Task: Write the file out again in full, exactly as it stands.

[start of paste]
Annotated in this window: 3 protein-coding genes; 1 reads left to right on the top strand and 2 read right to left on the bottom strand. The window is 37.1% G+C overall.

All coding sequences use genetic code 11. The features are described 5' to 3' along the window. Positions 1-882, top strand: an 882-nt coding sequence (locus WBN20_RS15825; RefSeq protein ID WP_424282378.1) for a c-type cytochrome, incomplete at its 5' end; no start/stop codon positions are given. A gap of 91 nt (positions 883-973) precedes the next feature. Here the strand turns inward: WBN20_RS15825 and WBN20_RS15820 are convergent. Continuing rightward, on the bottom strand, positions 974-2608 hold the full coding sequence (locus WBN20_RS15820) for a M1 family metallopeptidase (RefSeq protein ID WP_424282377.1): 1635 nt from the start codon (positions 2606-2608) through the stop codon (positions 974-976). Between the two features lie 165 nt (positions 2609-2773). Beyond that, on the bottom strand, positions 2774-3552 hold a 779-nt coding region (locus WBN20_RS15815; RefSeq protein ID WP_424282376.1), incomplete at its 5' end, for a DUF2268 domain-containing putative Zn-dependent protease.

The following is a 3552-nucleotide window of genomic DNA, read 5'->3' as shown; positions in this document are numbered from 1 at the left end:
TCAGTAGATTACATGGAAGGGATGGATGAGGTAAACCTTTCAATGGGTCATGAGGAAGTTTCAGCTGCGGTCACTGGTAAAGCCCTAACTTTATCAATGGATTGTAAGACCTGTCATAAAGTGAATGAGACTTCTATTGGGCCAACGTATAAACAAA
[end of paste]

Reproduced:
Annotated in this window: 3 protein-coding genes; 1 reads left to right on the top strand and 2 read right to left on the bottom strand. The window is 37.1% G+C overall.

All coding sequences use genetic code 11. The features are described 5' to 3' along the window. Positions 1-882, top strand: an 882-nt coding sequence (locus WBN20_RS15825; RefSeq protein ID WP_424282378.1) for a c-type cytochrome, incomplete at its 5' end; no start/stop codon positions are given. A gap of 91 nt (positions 883-973) precedes the next feature. Here the strand turns inward: WBN20_RS15825 and WBN20_RS15820 are convergent. Continuing rightward, on the bottom strand, positions 974-2608 hold the full coding sequence (locus WBN20_RS15820) for a M1 family metallopeptidase (RefSeq protein ID WP_424282377.1): 1635 nt from the start codon (positions 2606-2608) through the stop codon (positions 974-976). Between the two features lie 165 nt (positions 2609-2773). Beyond that, on the bottom strand, positions 2774-3552 hold a 779-nt coding region (locus WBN20_RS15815; RefSeq protein ID WP_424282376.1), incomplete at its 5' end, for a DUF2268 domain-containing putative Zn-dependent protease.

The following is a 3552-nucleotide window of genomic DNA, read 5'->3' as shown; positions in this document are numbered from 1 at the left end:
TCAGTAGATTACATGGAAGGGATGGATGAGGTAAACCTTTCAATGGGTCATGAGGAAGTTTCAGCTGCGGTCACTGGTAAAGCCCTAACTTTATCAATGGATTGTAAGACCTGTCATAAAGTGAATGAGACTTCTATTGGGCCAACGTATAAACAAA